Several Middle East plants continue to run at lower rates. Al Waha Petrochemical�s PP plant at Al Jubail is running at 70% of capacity after restarting last week following a three-week outage due to technical problems. Oman Polypropylene shut down its plant at Sohar for a two-month turnaround in February while Advanced Petrochemical Co�s PP plant will be taken off line in March for three weeks of scheduled maintenance and Petro Rabigh�s linear low density PE (LLDPE) plant, which started up in 2009 continues to run at low operating rates due to technical issues. Although the government has provided assurances that gas supply to the industry will increase significantly in the next two years, producers are currently facing a severe shortage, with household consumption being given priority over industrial demand. In Saudi Arabia, cuts in oil production imposed by OPEC have reduced supply of associated gas, while in Kuwait, increasing demand for gas by the power sector, especially in summer, has severely restricted availability for petrochemical production. In Iran, lack of foreign investment has stalled gas extraction projects in the South Pars region while rising heating demand in winter has caused existing supply to be diverted to households. The silver lining against over supply is growing requirement for polymers in the key China and India markets. In India, the PE shortfall is rapidly increasing, with demand growth expected to grow in double digits in 2010 due to strong gross domestic product (GDP) growth.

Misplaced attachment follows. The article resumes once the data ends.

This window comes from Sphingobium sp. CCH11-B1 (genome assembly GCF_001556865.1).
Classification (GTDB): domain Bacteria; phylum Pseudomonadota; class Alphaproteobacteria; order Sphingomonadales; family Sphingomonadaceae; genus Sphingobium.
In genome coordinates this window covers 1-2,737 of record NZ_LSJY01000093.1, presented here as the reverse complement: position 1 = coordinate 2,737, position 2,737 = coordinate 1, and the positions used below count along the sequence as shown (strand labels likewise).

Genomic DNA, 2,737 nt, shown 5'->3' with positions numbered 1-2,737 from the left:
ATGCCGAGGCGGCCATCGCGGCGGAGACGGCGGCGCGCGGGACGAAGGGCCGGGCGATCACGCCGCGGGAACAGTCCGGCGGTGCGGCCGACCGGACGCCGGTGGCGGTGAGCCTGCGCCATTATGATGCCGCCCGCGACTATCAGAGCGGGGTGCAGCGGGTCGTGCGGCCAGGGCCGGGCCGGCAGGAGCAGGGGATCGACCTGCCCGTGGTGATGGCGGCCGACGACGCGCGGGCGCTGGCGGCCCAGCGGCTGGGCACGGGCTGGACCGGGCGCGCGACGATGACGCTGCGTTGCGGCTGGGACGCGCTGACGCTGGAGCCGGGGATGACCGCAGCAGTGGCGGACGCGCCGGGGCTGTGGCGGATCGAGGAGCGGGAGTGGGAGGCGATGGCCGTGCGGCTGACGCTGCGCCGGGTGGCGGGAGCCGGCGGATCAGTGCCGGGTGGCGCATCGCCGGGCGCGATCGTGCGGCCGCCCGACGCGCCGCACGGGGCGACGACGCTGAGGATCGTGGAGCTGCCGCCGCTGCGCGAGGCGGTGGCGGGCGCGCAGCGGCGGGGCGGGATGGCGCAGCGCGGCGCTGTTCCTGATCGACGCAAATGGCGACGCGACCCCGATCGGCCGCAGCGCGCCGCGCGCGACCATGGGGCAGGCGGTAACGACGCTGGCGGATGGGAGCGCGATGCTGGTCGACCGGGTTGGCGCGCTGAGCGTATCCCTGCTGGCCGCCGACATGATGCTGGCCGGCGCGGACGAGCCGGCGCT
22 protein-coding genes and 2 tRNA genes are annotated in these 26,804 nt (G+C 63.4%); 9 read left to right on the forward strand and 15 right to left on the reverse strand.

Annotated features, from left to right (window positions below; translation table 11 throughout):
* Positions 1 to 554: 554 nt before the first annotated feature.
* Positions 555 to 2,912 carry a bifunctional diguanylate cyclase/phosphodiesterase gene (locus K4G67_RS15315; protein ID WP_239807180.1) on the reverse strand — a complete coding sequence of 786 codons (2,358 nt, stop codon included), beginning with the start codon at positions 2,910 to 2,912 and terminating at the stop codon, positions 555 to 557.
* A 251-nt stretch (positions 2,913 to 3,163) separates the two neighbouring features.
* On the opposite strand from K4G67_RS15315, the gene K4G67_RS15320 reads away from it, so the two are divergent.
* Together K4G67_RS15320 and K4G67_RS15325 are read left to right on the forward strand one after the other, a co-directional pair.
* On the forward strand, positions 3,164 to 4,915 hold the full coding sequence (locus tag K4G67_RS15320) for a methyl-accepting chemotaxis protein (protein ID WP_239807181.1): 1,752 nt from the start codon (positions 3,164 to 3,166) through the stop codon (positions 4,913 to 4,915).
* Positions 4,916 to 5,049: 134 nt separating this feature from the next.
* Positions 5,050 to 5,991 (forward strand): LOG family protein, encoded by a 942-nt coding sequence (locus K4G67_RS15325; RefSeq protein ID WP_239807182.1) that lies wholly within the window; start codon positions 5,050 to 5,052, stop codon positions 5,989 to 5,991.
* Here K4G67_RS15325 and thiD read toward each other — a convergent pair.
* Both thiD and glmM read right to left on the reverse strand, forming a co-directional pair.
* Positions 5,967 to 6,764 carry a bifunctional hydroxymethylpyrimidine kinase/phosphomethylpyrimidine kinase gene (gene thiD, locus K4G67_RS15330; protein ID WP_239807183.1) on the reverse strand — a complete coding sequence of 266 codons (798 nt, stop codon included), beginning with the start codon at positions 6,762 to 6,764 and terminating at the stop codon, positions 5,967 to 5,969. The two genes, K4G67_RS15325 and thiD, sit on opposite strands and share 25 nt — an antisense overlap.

China�s PE and PP �implied� consumption was expected to grow by double digit this year, but much lower than last year�s 38% and 27%, according to industry estimates. Consolidation in Europe and possibly in the US due to poor economics could also lead more Middle East supplies to Europe, and help ease the oversupply in Asia.
MIDDLE EAST START-UPS 2010/2011
Company County Plant Capacity ('000 Tonnes) Expected Start-Up
Amir Kabir, Iran Iran LDPE 300 Q1 2010
Borouge 2, Ruwais Abu Dhabi PE 540 June 2010
Qatofin, Meassaieed Qatar LLDPE 450 Jan 2010
Q-Chem, Messaieed Qatar HDPE 350 Q2/Q3 2010
Kermanshah Polymer, Iran Iran HDPE 300 2010
Saudi Kayan, AL Jubail Saudi Arabia HDPE 400
MD/HDPE 300
2010-2011
Borouge 2, Ruwais, Abu Dhabi UAE PP 800 Mid 2010
EPPC Egypt PP 400 Mid 2010
Saudi Kayan, AL Jubail Saudi Arabia PP450 2010-2011
ASIAN START-UPS 2010
Sun Allomer Kawasaki, Jaban PP50 April 2010
PTT Chemical MAb Ta Phut, Thailand LLDPE 400
HDPE up by 50 to 300
LDPE 300
LLDPE started up early 2010
HDPE/LDPE maybe 2010
BPE Mab Ta Phut Thailand HDPE 400 Jan 2010
Siam Cement Map Ta Phut, Thiland LLDPE 350 Maybe 2010